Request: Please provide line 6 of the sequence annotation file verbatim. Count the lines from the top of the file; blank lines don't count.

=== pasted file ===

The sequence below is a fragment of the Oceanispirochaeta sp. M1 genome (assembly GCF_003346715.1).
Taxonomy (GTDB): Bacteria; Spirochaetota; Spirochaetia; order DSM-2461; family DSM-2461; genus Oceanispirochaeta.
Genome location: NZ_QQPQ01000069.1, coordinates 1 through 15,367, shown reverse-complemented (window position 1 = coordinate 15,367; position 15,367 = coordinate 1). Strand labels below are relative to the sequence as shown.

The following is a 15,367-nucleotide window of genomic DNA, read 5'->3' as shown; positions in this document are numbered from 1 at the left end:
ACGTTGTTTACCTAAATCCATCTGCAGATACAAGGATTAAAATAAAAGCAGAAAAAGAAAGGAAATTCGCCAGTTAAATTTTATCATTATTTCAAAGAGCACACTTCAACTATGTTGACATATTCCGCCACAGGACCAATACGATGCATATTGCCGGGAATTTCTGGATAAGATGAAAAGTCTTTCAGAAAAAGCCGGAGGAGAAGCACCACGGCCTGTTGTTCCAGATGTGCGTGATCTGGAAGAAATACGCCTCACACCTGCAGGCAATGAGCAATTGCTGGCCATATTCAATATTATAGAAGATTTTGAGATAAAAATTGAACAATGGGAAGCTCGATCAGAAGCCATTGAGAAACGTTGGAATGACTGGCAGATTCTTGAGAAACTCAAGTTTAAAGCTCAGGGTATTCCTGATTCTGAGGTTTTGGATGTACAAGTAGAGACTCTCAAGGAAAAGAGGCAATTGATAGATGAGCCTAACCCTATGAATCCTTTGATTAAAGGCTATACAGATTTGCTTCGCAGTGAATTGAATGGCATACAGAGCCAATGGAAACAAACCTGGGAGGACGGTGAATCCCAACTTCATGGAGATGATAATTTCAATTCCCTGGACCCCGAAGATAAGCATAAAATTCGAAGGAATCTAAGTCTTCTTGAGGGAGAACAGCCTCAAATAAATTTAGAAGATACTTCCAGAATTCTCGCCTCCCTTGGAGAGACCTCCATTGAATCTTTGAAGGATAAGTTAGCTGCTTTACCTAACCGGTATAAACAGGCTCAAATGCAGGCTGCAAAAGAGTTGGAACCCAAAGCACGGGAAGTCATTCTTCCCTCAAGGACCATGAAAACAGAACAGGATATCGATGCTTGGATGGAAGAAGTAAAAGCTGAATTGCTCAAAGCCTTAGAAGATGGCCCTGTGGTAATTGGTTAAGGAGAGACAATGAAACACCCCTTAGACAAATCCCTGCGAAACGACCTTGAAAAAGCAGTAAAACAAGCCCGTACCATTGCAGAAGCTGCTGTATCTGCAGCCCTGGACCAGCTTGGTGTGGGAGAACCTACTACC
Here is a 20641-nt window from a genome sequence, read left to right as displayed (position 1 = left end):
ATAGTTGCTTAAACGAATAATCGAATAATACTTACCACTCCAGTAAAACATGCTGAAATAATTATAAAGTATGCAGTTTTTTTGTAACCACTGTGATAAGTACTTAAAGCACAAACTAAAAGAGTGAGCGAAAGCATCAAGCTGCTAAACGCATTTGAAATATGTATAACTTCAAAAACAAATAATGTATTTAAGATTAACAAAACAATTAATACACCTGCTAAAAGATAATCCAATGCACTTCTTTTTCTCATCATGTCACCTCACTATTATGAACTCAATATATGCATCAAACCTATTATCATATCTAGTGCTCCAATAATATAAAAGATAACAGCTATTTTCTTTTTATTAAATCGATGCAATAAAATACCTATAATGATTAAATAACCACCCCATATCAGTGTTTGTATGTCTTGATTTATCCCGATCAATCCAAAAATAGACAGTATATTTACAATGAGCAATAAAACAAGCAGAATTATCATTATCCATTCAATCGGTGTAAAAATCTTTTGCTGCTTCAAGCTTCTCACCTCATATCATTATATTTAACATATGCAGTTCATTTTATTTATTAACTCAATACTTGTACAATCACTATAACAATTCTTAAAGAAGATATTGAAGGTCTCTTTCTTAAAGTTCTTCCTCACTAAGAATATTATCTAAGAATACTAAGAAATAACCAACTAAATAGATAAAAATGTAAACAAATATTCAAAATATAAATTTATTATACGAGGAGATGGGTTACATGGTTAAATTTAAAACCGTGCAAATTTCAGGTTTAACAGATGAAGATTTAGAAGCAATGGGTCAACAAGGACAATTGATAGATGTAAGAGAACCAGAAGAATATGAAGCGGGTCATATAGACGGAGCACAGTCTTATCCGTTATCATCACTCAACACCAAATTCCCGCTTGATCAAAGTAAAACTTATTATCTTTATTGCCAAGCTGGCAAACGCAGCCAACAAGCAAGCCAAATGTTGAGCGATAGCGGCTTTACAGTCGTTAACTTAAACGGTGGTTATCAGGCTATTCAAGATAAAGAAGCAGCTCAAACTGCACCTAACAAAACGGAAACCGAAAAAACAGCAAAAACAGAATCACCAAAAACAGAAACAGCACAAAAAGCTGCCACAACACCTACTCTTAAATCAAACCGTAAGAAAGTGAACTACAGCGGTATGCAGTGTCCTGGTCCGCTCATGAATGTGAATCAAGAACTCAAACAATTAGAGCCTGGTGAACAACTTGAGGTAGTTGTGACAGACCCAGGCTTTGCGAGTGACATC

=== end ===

Here is a 20641-nt window from a genome sequence, read left to right as displayed (position 1 = left end):